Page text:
Define Stan models using glmer-style (lme4) formulas
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README.md

glmer2stan

Define Stan models using glmer-style (lme4) formulas.

Stan (mc-stan.org) is a Hamiltonian Monte Carlo engine for fitting Bayesian models to data.

glmer2stan compiles design formulas, such as y ~ (1|id) + x, into Stan model code. This allows the specification of simple multilevel models, using familiar formula syntax of the kind many people have learned from popular R packages like lme4.

The Stan code that glmer2stan produces is didactic, not efficient. So instead of using design matrices for varying and fixed effects, it builds out explicit additive expressions. This makes the code easier for novices to understand. But it also reduces speed a little. Since I originally conceived of glmer2stan as a teaching tool, the Stan code will probably remain didactic. But I might eventually make an option to use faster-but-opaque techniques.

Status

Current state: All models pass tests, DIC computations validated. Basic prediction function added, but still needs work. WAIC is in and working for single-formula models, but still needs some more thorough numerical testing, to find corner cases.

Horizon: I'm not planning on developing glmer2stan much further. The problem is that I find it unsatisfying both as a teaching tool and as a multilevel regression tool.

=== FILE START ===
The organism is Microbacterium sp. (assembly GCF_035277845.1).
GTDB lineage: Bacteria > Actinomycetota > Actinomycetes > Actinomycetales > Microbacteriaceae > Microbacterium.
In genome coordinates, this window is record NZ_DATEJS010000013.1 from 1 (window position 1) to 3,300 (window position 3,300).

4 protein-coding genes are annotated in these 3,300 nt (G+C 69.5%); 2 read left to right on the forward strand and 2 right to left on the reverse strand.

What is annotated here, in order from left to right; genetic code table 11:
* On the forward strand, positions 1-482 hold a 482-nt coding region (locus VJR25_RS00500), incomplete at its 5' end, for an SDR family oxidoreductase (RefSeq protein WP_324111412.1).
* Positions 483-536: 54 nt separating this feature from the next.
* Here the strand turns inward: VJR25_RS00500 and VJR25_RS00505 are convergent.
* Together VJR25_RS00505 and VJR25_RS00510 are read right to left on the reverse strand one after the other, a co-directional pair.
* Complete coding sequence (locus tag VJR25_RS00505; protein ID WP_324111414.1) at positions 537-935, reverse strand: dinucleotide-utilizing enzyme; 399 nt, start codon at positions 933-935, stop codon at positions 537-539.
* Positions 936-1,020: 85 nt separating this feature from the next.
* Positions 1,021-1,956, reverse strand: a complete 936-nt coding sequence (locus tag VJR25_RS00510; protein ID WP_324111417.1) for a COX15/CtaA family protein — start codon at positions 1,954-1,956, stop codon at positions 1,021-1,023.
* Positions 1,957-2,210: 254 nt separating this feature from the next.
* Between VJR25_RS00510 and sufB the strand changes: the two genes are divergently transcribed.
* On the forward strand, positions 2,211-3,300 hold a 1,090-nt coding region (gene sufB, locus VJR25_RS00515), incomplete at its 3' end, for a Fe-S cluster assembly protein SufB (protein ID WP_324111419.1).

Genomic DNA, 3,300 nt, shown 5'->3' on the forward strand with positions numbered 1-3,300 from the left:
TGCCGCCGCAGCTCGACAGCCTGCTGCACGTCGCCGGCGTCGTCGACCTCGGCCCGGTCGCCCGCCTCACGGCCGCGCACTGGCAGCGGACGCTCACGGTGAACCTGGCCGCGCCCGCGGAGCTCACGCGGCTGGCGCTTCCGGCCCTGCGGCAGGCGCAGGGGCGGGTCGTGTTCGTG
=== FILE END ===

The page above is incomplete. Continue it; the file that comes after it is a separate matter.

It is unsatisfying for teaching, because students don't tend use it as a way to learn the connections between Stan code and glmer formulas, but rather as a way to avoid learning Stan code. For those who are using glmer2stan as a teaching tool, it remains and will remain useful, as it exists now. I don't think everyone needs to learn Stan code, mind you. But I would like a tool that helps more in that regard.

It is unsatisfying as a multilevel regression tool, because there's no natural way to allow prior specifications. And the natural default priors are the same flat (or nearly flat) priors as glmer, which leads to lots of problems with Stan's HMC. Also, complex issues like specifying covariance priors are very hard to approach at all with glmer's syntax. This isn't a criticism of glmer (which remains a great tool), but rather just a comment on how far one can reasonably push its syntax.

So caught between bad defaults and no easy input syntax (other than editing Stan code directly), I'd rather give my time to another project that addresses all these issues at once. That project (map2stan) is in my other package, rethinking, and it will be described in a book I'm writing. map2stan uses templating and all the other rational things I didn't use when hacking together glmer2stan. So it'll also be able to grow as Stan grows.

I think it might be worth using some glmer2stan code to translate glmer formulas into map2stan input formulas, which do lay bare all the model assumptions. But I'm still figuring out how to proceed. My primary interests are pedagogical here, so I'm trying to tune the tools so they balance convenience and understanding.

Examples

(1) Gaussian with varying intercepts and slopes

library(lme4)
library(glmer2stan)

data(sleepstudy) # built into lme4

# fit with lme4
m1_lme4 <- lmer( Reaction ~ Days + (Days | Subject), sleepstudy, REML=FALSE )

# construct subject index --- glmer2stan forces you to manage your own cluster indices